This compelling collection of stories explores the powerful impact that music has in our lives—especially in the lives of teens. Each story strikes a new note: Ron Koertge introduces us to the boys in the band—the marching band; Joseph Bruchac contributes a Native American boy with no rhythm whatsoever; Jennifer Armstrong writes about what was perhaps the first battle of the bands—during the American Civl War; and David Levithan offers up a love song that speaks powerfully to an unintended audience. But while ...
This compelling collection of stories explores the powerful impact that music has in our lives—especially in the lives of teens. Each story strikes a new note: Ron Koertge introduces us to the boys in the band—the marching band; Joseph Bruchac contributes a Native American boy with no rhythm whatsoever; Jennifer Armstrong writes about what was perhaps the first battle of the bands—during the American Civl War; and David Levithan offers up a love song that speaks powerfully to an unintended audience. But while each story is different, they combine into a harmonic song of praise—for the depths music can reach in us, and the power it has to bind us together.
From the Hardcover edition.
Twelve stories describe the power of music in young people's lives, from forming a community of individuals in a high school band to helping a young man connect to his Indian heritage through ancient songs.
In a dozen short stories, writers ponder What a Song Can Do: 12 Riffs on the Power of Music, edited by Jennifer Armstrong. In Ron Koertge's "Variations on a Theme," nine high school band members (writing as "percussion," "clarinet," etc.) tell their own stories bound by their role in the ensemble. The titular story by David Levithan focuses on a young guitarist struggling to cope with his parents and his boyfriend while music consumes his thoughts. Other authors include Dian Curtis Regan, Gail Giles and Joseph Bruchac. Copyright 2004 Reed Business Information.
From The Critics
"Theme" is a term used in literature and music; but in Jennifer Armstrong's compilation of short stories, she conflates the two and successfully shows the universalities of music. It was most refreshing to find these stories did not all portray music as the great healer of all the world's pains. In Ann Manheimer's "Riffs," she tells the story of a boy named Lee who is torn by the dilemma of playing with his band, or caring for his hospitalized mother. The 'riff' is not entirely internal, however; Lee's father is adamant about him staying home. Naturally, there are stories about the very real, binding quality of music. In Dian Curtis Regan's "Tangled Notes in a Watermelon," Cora is afflicted with synesthesia, a condition that causes Cora and her late grandmother to see colors and objects while they hear music. This story, about mourning and also a crush, is served on a table made of surrealism. As with any collection, some entries are simply less palpable than others. Some are a bit flattened by instances of bland narrative voices, trite dialogue, and underhanded preachiness. With that being said, the biggest success in this book is the deliberate circumspection that Armstrong took in the compilation. 2004, Knopf, 208 pp., Ages young adult.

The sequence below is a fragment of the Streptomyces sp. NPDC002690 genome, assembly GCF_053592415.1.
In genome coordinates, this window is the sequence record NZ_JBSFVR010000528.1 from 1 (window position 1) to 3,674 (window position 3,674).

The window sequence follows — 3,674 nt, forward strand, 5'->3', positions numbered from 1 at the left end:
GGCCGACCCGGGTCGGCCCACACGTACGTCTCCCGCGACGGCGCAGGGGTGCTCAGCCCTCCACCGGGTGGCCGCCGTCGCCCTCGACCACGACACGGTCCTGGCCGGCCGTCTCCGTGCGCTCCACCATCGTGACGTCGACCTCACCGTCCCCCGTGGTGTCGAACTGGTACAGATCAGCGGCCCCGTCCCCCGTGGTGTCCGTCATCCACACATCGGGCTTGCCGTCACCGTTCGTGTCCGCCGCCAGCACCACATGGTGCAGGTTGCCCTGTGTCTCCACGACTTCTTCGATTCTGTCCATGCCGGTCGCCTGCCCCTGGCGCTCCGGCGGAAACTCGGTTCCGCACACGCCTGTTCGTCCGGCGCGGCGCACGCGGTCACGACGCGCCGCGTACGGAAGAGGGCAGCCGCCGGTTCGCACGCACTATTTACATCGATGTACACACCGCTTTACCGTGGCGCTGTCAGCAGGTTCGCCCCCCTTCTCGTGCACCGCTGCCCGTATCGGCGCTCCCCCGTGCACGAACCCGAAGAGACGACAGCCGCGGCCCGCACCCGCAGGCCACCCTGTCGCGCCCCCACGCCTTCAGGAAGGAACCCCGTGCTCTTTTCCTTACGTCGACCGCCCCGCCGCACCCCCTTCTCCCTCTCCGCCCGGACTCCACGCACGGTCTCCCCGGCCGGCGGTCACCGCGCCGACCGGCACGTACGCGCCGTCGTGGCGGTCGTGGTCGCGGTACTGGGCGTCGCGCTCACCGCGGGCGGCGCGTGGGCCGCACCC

—Edward A. Wade
School Library Journal
Gr 7 Up-Armstrong offers a dozen perspectives on music's life-altering possibilities in this short-story collection. Ron Koertge's "Variations on a Theme" cleverly gives voice to what motivates various students to join a school band and how that decision affects their lives. A gay teen shares his inner struggle to accept his own sexuality in David Levithan's sensitive "What a Song Can Do." The pain of being forced into the role of child prodigy in one musical form until one's own true voice can be heard underlies Jude Mandell's verse selection. Music's connection to life is seen from myriad angles without overpowering the stories, which all have interesting plots and well-developed characters. Brief biographical sketches of the authors are appended and include a description of the importance of music in their lives. This collection will certainly speak to many teens on a very personal level and will open the eyes and the ears of its readers.-Renee Steinberg, formerly at Fieldstone Middle School, Montvale, NJ Copyright 2004 Reed Business Information.
Alas, this collection does not sing. Like many anthologies built around a theme, most of these stories have a manufactured air-the music inserted like a clause in a narrative sentence. There are some bright notes, however. Ron Koertge's opening story offers his usual wry look inside the heads of a handful of teens in the high school band-who they are and why they play the instruments they chose-each sketched for a full beat. Dian Curtis Regan's story illuminates synesthesia-hearing music in colors, two senses colliding. Ann Manheimer's "Riffs" is a children-of-Holocaust-survivors story where music is only the McGuffin; David Levithan limns a tender gay love story in lyrics in the tale that gives the anthology its title. The Rom (Gypsies), the album Buena Vista Social Club, and the Civil War figure in various tales to musical accompaniment. Minor, but you can occasionally dance to it. (Short stories. 10+)